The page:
Business Note
With population growth dwindling, the food business competition will get even tougher.
Roger Blackwell, marketing professor, The Ohio State University

Weekends offer a Time to Cook (Consumers)
The Sunday dinner is alive and well. It seems more Americans are using their limited "extra" time on weekends to make their weekday lives easier.

According to the Weekend vs. Weekday Dining Survey, conducted by Bruskin-Goldring Research for the National Pork Producers Council, 46 percent of today's cooks prepare a big weekend meal to last through the week.

Entertaining and experimentation is a weekend cooking event as well. Fifty-six percent of Americans spend more time preparing weekend meals than they do the other five days. Here are some other results:

  • Among respondents, 48 percent said they're willing to spend an hour or more cooking a meal on the weekend, but only 37 percent said they would dedicate that much time on a weekday.
  • Sunday is still the feast day, according to 41 percent of the cooks. Another 15 percent said they cook a big meal on Saturday.
  • The survey found Americans are just as likely to cook during the week as on the weekend – 25 percent weekend, 25 percent weekday, 47 percent no difference. However, they'll spend less time doing it. Fifty-six percent spend less than one hour preparing a weekday meal. Of those ages 25 to 34, 66 percent said an hour is too long.

Disease-Resistant Pork (Research)
Would you be interested in raising pigs that held a natural resistance to disease? Researchers at USDA's Agriculture Research Service have cloned pig genes that are suspected to allow pigs to resist Toxoplasma gondii.

ARS scientists are working to identify swine genes that endow natural resistance against specific infections. The genes could help newborn pigs more rapidly resist many diseases.

Researchers have found genetic variance in pigs' abilities to resist T. gondii infection. They expect to be able to identify the genes responsible for T. gondii resistance, letting you select disease-resistant stock.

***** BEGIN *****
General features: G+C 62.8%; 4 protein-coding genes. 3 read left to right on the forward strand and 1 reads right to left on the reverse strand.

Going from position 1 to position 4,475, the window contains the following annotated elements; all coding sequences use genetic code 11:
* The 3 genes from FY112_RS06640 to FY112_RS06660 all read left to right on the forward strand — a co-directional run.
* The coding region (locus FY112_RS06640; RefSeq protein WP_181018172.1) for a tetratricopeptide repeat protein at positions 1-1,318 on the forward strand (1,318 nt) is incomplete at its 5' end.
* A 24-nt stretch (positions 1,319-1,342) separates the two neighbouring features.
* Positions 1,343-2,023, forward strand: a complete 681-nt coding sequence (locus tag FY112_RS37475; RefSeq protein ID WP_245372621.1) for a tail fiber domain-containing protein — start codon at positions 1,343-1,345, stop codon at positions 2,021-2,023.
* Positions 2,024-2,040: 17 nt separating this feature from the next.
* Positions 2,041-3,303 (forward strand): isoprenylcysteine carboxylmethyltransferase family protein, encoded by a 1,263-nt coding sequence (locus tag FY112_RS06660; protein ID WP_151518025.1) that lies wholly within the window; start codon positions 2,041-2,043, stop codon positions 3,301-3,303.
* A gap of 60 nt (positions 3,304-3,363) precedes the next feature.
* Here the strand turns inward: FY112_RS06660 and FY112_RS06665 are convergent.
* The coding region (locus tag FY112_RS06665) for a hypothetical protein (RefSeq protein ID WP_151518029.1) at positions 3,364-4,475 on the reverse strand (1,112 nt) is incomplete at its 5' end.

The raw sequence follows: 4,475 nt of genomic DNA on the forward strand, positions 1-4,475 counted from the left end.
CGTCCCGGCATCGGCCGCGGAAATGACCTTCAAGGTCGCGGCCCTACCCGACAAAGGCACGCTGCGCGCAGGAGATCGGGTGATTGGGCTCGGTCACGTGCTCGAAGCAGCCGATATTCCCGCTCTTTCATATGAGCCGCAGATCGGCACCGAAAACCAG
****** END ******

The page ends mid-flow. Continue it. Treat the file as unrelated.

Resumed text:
Although T. gondii seldom causes illness in pigs or people, it is responsible for birth defects when women are infected during pregnancy. In addition, it generates serious problems for people with suppressed immune systems.

In the United States, approximately 10 percent of young adults carry T. gondii in their tissue. Infection increases to about 40 percent in older people. Contamination is caused by improperly cooked meat and contact with cat feces.

According to ARS, only 2 percent of market hogs carry the parasite. Infection is prevented by properly freezing and cooking meat.

Advances like this can build consumer confidence by eliminating one more food safety concern.

Book Tells Kids Eating is OK
Children are eating less meat and drinking less milk than 20 years ago, but a new book on nutrition offers ways to start reversing that trend.

In Afraid to Eat: Children and Teens in Weight Crisis, author Frances Berg takes a look at potentially dangerous eating habits and how to change them.

Berg notes that pressures to be thin and to avoid eating animal products are causing children to turn away from meat, eggs and milk. Animal-rights
activists target young consumers to spread their message. In her book, Berg offers some practical solutions to stem the tide of children with unhealthy obsessions about weight.

By age 11, American girls are so concerned about being thin that most no longer eat normally, Berg reports. She contends two-thirds of teenage girls have abnormal eating behaviors. Half are severely undernourished, and 10 percent suffer from potentially fatal
eating disorders.

Among Berg's suggestions: Parents can stop dieting and restore normal eating habits in the home.

Afraid to Eat sells for $17.95 and is available in many bookstores. Or you can order by writing to Healthy Weight Publishing Network, 402 S. 14th St., Hettinger, ND 58639. You may call (701) 567-2646 or send a fax to (701) 567-2602.

Berg also is available for workshops to teach her strategies to battle eating disorders and detrimental information from the media and animal-rights activists.

To find out more, call the number above or contact her on the Internet at www.HealthyWeightNetwork.com.

No Smoking Gun for Smoked Meats (Consumers)
Smoked meats received a clean bill thanks to a Council for Agricultural Science and Technology task force report.